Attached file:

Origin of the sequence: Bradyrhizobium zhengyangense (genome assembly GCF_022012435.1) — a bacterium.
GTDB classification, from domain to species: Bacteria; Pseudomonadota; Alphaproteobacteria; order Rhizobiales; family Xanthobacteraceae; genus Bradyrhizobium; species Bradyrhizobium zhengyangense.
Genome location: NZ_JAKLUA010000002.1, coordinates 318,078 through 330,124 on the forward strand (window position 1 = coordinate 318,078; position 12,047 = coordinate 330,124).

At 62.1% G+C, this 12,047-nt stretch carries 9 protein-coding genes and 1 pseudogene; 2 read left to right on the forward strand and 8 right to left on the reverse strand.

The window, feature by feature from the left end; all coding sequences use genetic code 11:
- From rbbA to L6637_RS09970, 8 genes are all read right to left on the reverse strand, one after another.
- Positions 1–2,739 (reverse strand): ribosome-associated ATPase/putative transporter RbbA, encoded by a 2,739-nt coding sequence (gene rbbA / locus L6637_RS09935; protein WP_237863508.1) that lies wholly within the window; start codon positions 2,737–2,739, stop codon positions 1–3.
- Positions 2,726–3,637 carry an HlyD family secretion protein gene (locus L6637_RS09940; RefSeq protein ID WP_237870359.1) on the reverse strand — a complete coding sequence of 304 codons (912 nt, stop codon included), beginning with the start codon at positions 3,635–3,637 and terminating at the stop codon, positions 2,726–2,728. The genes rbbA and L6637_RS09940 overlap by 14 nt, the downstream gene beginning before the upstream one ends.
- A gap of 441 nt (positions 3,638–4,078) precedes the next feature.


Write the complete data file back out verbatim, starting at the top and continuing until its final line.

Origin of the sequence: Bradyrhizobium zhengyangense (genome assembly GCF_022012435.1) — a bacterium.
GTDB classification, from domain to species: Bacteria; Pseudomonadota; Alphaproteobacteria; order Rhizobiales; family Xanthobacteraceae; genus Bradyrhizobium; species Bradyrhizobium zhengyangense.
Genome location: NZ_JAKLUA010000002.1, coordinates 318,078 through 330,124 on the forward strand (window position 1 = coordinate 318,078; position 12,047 = coordinate 330,124).

At 62.1% G+C, this 12,047-nt stretch carries 9 protein-coding genes and 1 pseudogene; 2 read left to right on the forward strand and 8 right to left on the reverse strand.

The window, feature by feature from the left end; all coding sequences use genetic code 11:
- From rbbA to L6637_RS09970, 8 genes are all read right to left on the reverse strand, one after another.
- Positions 1–2,739 (reverse strand): ribosome-associated ATPase/putative transporter RbbA, encoded by a 2,739-nt coding sequence (gene rbbA / locus L6637_RS09935; protein WP_237863508.1) that lies wholly within the window; start codon positions 2,737–2,739, stop codon positions 1–3.
- Positions 2,726–3,637 carry an HlyD family secretion protein gene (locus L6637_RS09940; RefSeq protein ID WP_237870359.1) on the reverse strand — a complete coding sequence of 304 codons (912 nt, stop codon included), beginning with the start codon at positions 3,635–3,637 and terminating at the stop codon, positions 2,726–2,728. The genes rbbA and L6637_RS09940 overlap by 14 nt, the downstream gene beginning before the upstream one ends.
- A gap of 441 nt (positions 3,638–4,078) precedes the next feature.